Sappho: One Hundred Lyrics eBook

This eBook from the Gutenberg Project consists of approximately 39 pages of information about Sappho.


A beautiful child is mine,
Formed like a golden flower,
Cleis the loved one. 
And above her I value
Not all the Lydian land, 5
Nor lovely Hellas.


Ah, but now henceforth
Only one meaning
Has life for me.

Only one purport,
Measure and beauty, 5
Has the bright world.

What mean the wood-winds,
Colour and morning,
Bird, stream, and hill?

And the brave city 10
With its enchantment? 
Thee, only thee!


Softly the wind moves through the radiant morning,
And the warm sunlight sinks into the valley,
Filling the green earth with a quiet joyance,
  Strength, and fulfilment.

Even so, gentle, strong and wise and happy, 5
Through the soul and substance of my being,
Comes the breath of thy great love to me-ward,
  O thou dear mortal.


What the west wind whispers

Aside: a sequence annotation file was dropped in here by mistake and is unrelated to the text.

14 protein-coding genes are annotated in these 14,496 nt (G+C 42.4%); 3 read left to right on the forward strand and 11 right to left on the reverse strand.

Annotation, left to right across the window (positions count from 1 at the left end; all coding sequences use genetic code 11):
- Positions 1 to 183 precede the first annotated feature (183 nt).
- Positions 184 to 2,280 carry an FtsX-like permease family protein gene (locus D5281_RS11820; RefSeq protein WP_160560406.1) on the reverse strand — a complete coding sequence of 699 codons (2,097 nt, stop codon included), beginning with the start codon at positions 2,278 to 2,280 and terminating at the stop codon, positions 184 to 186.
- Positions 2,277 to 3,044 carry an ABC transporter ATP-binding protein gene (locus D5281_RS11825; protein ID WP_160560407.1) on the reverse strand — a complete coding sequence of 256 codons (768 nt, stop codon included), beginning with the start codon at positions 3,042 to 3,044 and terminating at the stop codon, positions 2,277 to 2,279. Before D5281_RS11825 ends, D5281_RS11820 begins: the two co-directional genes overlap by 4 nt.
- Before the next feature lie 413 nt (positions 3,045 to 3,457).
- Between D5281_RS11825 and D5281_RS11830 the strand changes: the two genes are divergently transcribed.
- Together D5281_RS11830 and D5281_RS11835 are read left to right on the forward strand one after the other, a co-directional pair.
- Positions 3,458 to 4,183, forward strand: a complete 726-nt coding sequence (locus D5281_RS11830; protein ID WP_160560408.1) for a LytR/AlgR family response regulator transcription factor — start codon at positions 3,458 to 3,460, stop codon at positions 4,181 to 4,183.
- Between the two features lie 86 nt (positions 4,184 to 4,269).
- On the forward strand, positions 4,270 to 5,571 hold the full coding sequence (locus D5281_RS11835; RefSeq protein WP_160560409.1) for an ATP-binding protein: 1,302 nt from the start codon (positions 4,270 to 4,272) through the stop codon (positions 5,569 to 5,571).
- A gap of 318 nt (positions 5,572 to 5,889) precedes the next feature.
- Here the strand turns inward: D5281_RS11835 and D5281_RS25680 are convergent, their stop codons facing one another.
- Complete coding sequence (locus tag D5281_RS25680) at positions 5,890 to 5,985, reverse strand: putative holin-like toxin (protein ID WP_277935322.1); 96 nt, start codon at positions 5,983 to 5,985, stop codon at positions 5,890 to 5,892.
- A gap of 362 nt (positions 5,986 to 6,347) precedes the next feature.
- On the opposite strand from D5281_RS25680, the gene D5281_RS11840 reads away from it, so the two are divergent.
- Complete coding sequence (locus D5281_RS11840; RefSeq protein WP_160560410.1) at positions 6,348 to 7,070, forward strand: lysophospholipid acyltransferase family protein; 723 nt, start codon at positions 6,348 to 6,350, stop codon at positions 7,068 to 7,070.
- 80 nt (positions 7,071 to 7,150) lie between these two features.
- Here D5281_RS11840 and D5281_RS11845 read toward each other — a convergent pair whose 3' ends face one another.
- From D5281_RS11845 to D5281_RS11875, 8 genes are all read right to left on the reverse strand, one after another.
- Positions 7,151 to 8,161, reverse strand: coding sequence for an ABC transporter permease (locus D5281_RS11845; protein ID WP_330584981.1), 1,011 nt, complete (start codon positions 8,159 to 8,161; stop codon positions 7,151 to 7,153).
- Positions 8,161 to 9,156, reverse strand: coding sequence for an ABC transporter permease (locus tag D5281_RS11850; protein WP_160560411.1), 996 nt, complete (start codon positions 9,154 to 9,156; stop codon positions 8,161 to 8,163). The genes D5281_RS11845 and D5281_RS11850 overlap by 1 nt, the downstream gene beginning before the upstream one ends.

At the end of summer,
When the barley harvest
Ripens to the sickle,
  Who can tell? 5

What means the fine music
Of the dry cicada,
Through the long noon hours
Of the autumn stillness,
  Who can say? 10

How the grape ungathered
With its bloom of blueness
Greatens on the trellis
Of the brick-walled garden,
  Who can know? 15

Yet I, too, am greatened,
Keep the note of gladness,
Travel by the wind’s road,
Through this autumn leisure,—­
  By thy love. 20


Indoors the fire is kindled;
Beechwood is piled on the hearthstone;
Cold are the chattering oak-leaves;
And the ponds frost-bitten.

Softer than rainfall at twilight, 5
Bringing the fields benediction
And the hills quiet and greyness,
Are my long thoughts of thee.

How should thy friend fear the seasons? 
They only perish of winter 10
Whom Love, audacious and tender,
Never hath visited.


You ask how love can keep the mortal soul
Strong to the pitch of joy throughout the years.

Ask how your brave cicada on the bough
Keeps the long sweet insistence of his cry;

Project Gutenberg
Sappho: One Hundred Lyrics from Project Gutenberg. Public domain.
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